Monday, May 09, 2016

OPINION - Shields and Brooks 5/6/2016

"Shields and Brooks on Trump’s nomination triumph, and why the Democratic race isn’t over" PBS NewsHour 5/6/2016


SUMMARY:  Syndicated columnist Mark Shields and New York Times columnist David Brooks join Judy Woodruff to discuss the week in politics, including what Donald Trump’s ascension as the GOP’s presumptive nominee means for American politics, the fate of the Republican party after Trump, why Hillary Clinton hasn’t been able to finish off Sen. Bernie Sanders and the role of “big ideas” in this election cycle.

JUDY WOODRUFF (NewsHour):  And we take a close look now at this stunner of a week in American politics with Shields and Brooks.  That is syndicated columnist Mark Shields, and “New York Times” columnist David Brooks.

Welcome, gentlemen.

So, we just heard from a feisty Bernie Sanders.  We’re going to talk about him in a minute.

But I first want to ask you about, I guess, kind of an earth quake that happened this week that many people thought wouldn’t come, the presumptive nominee of the Republican Party, David, is Donald Trump.   I won’t say if anybody in this room predicted he might not make this — reach this point, but what does it say that here he is against all odds?

DAVID BROOKS, New York Times columnist:  I’d like to assure you that he will not get the nomination.


DAVID BROOKS:  You know, it says a lot of things.  It says the Republican establishment has been coasting on the fumes of Reaganite philosophy for too long which are not applicable to the day.  It says that we have some people in America who are longing for a country that is never coming back, where a certain sort of white male ideal is the top of society and that’s never coming back and they’re looking for a white male to remind them of those days.

It also says a lot of people are hurting for perfectly legitimate reasons.  They’ve seen their jobs go, they’ve seen their neighborhoods go, they’ve seen their families go, they’ve seen drug addiction, they’ve seen unemployment, and they’re pessimistic about the future and they’re willing to take a flyer on the guy.

And so, there are a lot of legitimate and illegitimate reasons why this guy is here.  I don’t think he’s a legitimate candidate or would be a legitimate President but what he’s done has to be respected to some degree.

JUDY WOODRUFF:   What would you add, Mark?   How did he do this?

MARK SHIELDS, Syndicated Columnist:   Judy, I think we missed the story, in the sense that we never examined the program sees that the Republican Party has been organized around, which is an aggressive foreign policy, a muscular defense policy, interventionists, a commitment to smaller government; and not open immigration but certainly, considerably welcoming immigration policy, and tax cuts.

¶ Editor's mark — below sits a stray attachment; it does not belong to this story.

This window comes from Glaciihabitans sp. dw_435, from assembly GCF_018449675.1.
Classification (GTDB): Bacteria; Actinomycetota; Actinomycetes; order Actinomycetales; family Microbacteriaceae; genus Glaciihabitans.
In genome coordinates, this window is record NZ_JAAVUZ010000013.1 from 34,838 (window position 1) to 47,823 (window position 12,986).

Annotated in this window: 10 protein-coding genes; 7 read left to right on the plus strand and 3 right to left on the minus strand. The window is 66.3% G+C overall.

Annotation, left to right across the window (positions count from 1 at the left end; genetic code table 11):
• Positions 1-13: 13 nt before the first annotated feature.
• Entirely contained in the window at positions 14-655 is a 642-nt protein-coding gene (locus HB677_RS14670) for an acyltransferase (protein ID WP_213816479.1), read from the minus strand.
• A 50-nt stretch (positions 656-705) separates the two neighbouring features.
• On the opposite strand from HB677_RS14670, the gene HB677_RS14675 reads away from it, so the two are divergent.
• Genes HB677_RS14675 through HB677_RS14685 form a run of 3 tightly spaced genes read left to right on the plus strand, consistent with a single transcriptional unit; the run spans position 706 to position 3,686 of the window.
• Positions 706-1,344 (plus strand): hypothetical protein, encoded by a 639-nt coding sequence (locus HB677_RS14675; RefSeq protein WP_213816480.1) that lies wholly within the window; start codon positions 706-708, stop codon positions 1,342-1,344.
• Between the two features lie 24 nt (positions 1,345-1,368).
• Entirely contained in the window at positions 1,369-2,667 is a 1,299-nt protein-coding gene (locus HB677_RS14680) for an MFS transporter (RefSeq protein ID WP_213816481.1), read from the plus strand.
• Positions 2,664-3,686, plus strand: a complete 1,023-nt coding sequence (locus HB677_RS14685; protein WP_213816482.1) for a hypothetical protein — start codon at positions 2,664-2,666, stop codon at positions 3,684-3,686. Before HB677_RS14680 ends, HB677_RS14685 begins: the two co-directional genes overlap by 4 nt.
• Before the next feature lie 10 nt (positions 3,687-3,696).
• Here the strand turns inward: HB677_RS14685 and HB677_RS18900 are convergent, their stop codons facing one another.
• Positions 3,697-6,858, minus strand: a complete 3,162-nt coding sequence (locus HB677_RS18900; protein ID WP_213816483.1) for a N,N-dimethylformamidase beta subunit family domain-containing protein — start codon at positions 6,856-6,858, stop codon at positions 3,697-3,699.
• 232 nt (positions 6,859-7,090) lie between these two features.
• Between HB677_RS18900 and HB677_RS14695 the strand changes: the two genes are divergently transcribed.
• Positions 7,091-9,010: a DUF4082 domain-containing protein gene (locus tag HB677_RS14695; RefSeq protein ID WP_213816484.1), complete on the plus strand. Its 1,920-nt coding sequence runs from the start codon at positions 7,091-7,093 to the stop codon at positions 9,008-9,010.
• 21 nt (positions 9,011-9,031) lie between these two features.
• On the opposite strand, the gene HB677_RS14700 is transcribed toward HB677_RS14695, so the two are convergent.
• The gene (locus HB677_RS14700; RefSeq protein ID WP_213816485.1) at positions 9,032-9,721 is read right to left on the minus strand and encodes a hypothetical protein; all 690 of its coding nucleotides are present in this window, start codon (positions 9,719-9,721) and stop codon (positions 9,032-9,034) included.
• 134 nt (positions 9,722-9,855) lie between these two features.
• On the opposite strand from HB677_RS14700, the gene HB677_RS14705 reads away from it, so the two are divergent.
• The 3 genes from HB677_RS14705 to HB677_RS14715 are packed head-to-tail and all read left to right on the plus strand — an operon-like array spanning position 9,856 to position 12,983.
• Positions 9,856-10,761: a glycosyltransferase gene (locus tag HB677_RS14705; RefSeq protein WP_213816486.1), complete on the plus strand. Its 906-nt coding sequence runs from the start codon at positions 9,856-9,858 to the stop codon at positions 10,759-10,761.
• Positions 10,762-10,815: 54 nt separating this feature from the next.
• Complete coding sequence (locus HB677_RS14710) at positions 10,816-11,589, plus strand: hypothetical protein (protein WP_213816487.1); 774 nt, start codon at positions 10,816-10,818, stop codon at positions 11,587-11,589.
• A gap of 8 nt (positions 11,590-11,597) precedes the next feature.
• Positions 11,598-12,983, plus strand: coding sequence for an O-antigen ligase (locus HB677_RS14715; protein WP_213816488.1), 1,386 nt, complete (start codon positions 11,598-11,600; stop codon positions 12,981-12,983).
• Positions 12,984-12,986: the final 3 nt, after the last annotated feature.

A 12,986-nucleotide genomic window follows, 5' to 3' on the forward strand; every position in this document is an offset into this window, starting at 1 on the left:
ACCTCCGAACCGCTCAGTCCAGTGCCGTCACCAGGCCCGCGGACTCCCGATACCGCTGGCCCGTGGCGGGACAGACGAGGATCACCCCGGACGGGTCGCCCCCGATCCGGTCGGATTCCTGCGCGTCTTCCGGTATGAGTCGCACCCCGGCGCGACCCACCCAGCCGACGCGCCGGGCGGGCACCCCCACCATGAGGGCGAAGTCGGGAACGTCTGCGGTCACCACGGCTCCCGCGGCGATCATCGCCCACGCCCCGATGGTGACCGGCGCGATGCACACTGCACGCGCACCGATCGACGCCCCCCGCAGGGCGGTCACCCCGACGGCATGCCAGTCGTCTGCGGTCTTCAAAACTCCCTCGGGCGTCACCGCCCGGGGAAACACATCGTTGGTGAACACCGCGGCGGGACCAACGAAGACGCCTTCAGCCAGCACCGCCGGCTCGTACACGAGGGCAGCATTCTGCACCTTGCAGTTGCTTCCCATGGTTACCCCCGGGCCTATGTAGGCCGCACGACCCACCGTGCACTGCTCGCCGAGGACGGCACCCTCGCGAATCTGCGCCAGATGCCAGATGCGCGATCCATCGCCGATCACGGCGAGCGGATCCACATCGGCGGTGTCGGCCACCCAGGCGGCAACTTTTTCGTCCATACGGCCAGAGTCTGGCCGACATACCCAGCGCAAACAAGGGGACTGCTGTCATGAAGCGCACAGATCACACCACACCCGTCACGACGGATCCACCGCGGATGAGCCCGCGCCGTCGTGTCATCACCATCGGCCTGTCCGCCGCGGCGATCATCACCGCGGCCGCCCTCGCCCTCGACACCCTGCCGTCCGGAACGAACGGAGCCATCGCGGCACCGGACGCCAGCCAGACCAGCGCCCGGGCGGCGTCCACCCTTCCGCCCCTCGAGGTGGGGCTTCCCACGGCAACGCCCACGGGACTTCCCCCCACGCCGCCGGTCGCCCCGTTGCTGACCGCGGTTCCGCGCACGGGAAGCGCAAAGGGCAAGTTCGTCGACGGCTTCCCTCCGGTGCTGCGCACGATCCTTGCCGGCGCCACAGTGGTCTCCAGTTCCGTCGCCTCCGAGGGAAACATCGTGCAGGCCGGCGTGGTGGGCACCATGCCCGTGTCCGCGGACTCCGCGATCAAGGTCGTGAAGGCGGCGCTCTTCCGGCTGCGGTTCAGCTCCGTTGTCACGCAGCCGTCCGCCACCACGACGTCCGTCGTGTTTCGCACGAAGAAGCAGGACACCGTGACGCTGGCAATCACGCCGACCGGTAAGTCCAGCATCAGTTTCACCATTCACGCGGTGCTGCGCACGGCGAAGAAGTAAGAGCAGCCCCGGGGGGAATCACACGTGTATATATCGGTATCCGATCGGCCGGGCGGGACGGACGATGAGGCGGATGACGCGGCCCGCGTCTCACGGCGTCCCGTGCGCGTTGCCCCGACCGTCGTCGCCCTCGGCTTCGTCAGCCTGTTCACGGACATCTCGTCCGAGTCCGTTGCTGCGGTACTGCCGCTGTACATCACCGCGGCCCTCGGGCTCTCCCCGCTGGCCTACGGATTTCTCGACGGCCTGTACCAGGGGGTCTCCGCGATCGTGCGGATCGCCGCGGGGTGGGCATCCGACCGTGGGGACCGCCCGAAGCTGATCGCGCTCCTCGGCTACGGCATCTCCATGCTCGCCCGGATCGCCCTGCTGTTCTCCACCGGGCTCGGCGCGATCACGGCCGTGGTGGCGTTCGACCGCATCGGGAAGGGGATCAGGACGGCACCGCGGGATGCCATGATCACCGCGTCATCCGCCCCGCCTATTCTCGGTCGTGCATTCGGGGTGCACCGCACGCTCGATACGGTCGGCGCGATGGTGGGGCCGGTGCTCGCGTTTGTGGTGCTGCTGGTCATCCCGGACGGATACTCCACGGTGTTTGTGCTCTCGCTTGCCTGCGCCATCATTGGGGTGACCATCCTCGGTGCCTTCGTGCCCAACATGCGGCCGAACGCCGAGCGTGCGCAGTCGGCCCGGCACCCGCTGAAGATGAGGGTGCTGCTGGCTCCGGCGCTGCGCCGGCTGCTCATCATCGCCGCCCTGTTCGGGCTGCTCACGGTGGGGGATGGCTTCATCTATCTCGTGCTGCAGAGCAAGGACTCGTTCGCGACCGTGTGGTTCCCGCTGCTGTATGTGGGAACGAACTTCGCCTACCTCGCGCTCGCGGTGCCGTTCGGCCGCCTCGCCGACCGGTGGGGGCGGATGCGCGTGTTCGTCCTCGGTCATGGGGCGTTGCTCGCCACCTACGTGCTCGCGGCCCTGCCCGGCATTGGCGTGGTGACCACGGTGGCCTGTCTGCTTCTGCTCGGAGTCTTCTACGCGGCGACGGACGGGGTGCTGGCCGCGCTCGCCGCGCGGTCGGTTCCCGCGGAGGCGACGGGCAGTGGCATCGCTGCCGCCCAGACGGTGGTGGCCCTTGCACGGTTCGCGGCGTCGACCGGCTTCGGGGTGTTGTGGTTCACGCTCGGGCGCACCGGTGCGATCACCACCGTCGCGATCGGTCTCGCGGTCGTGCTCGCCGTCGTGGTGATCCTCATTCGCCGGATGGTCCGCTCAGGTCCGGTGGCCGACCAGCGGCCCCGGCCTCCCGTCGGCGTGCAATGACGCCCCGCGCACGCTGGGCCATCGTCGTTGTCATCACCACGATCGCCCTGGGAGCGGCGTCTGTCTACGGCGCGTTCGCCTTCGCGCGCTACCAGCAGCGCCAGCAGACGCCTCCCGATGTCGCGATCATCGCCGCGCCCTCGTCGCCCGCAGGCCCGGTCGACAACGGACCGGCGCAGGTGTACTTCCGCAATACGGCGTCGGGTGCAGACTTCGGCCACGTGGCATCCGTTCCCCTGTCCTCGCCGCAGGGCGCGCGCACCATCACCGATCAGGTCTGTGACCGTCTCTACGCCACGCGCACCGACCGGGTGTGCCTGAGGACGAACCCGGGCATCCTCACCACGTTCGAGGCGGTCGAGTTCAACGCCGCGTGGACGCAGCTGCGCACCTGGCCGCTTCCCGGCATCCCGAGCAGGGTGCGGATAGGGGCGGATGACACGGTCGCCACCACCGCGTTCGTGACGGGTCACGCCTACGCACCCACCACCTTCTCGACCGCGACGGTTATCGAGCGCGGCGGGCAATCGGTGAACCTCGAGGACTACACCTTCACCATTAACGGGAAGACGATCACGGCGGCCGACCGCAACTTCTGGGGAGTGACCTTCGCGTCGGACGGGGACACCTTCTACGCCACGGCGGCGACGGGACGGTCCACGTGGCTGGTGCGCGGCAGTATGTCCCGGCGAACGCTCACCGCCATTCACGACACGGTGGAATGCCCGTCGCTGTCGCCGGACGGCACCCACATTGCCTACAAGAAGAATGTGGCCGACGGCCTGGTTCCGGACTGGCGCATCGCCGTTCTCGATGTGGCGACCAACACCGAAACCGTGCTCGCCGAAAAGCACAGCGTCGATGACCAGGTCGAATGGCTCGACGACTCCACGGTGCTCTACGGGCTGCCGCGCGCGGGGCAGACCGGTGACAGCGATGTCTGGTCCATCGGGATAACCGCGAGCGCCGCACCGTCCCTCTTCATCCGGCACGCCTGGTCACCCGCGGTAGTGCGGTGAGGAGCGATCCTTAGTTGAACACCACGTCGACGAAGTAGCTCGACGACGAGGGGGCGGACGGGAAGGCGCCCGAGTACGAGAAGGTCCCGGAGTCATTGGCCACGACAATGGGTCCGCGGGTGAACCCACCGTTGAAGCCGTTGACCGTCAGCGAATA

And Donald Trump went right by this argument.  He basically did.  I mean, he repealed the Republican interventionist defense foreign policy and, you know, emphasized his own opposition to the war in Iraq, and echoed some of the sentiments that the President himself has.  I mean, our allies have to do more, that they have to contribute more to their own defense, and the responsibilities.

But I would say beyond that, what he did was he put government — this is Henry Olsen, the conservative scholar’s analysis, I think it’s a good one — he advocates a government that is on the side of the people who are hurting, the people David described.   I mean, he’s not going to change Social Security.  He’s going to strengthen Social Security.  He’s going to make sure Social Security is there.   He’s going to make Medicare there and at the same time, he’s going to use it to — aggressive opposition to trade policies, where these people in many cases as David mentioned have been the collateral damage.

The big picture has been good.  There are communities and families and individuals all over this country, and he spoke to them in a way that really neither party has and, you know, I think that has to be acknowledged, and just remarked upon.  It’s an amazing achievement what he’s done.

He’s transformed the Republican electorate nominating the President.

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